Sick Vervet Monkeys Rest More, Feed Less, and are Attacked More Frequently than Healthy Monkeys
Gregarious animals can be temporarily affected by fever and other physical responses to infection. This can offer other members of the group a competitive advantage. To study the effects of illness in a group of vervet monkeys (Chlorocebus pygerythrus), social behavior and body temperature of 43 animals was monitored over an extended period of time.
Temperature measured for over six years
To monitor changes in body temperature each vervet monkey was implanted with Star-Oddi’s DST centi-T loggers. The loggers measured core body temperature for over six years. During this time 128 incidents of fever were detected in 43 monkeys. Fevers were defined as a 0.5°C elevation in body temperature in a 24-hour period.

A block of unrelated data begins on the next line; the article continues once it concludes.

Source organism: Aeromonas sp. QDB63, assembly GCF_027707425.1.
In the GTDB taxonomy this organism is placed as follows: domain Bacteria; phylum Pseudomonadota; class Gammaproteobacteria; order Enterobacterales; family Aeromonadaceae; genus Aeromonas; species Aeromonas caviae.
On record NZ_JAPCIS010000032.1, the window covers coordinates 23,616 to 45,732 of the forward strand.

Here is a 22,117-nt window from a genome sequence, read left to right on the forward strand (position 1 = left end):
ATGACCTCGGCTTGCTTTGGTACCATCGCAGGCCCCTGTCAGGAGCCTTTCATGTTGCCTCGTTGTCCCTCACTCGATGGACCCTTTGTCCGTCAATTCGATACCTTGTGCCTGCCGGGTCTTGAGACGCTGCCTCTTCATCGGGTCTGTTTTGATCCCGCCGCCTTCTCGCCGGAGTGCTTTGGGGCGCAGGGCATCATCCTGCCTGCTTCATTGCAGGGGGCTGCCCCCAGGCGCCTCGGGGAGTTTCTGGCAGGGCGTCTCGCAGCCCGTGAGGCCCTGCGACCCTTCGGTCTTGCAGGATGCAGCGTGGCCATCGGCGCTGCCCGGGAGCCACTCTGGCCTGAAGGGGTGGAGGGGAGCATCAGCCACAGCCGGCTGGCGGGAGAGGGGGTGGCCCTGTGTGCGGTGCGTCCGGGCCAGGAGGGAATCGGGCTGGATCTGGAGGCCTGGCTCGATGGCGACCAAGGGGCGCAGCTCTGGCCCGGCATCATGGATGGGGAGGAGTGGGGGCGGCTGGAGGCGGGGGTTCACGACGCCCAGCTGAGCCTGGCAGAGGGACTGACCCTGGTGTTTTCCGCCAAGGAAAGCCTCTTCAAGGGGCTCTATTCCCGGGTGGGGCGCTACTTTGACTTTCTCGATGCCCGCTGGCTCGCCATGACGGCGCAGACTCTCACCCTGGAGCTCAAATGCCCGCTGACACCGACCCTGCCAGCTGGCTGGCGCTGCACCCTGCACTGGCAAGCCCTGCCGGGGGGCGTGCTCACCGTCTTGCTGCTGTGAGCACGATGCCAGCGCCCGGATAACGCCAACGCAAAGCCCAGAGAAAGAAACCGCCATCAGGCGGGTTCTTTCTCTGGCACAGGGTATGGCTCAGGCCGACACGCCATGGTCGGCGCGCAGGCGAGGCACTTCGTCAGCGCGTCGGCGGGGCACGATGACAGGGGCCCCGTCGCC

Illness comes at a price
Sick monkeys were found to spend more time resting and less time feeding, although the evidence did not suggest that fevers influenced time spent socializing. This indicates that social transmission of infection is likely.
In addition, febrile animals were twice as likely to be targeted with aggression, and six times more likely to be injured, compared to afebrile monkeys. Attacks occurred when the sick animal was least able to fight back, potentially improving the attacker’s social status.
The results suggest that fever and illness can carry a high cost for gregarious mammals. Understanding this cost is one important factor to consider when trying to understand the ecological implications of disease.
The paper was published in the Proceedings of the National Academy of Sciences of the United States of America and can be accessed here.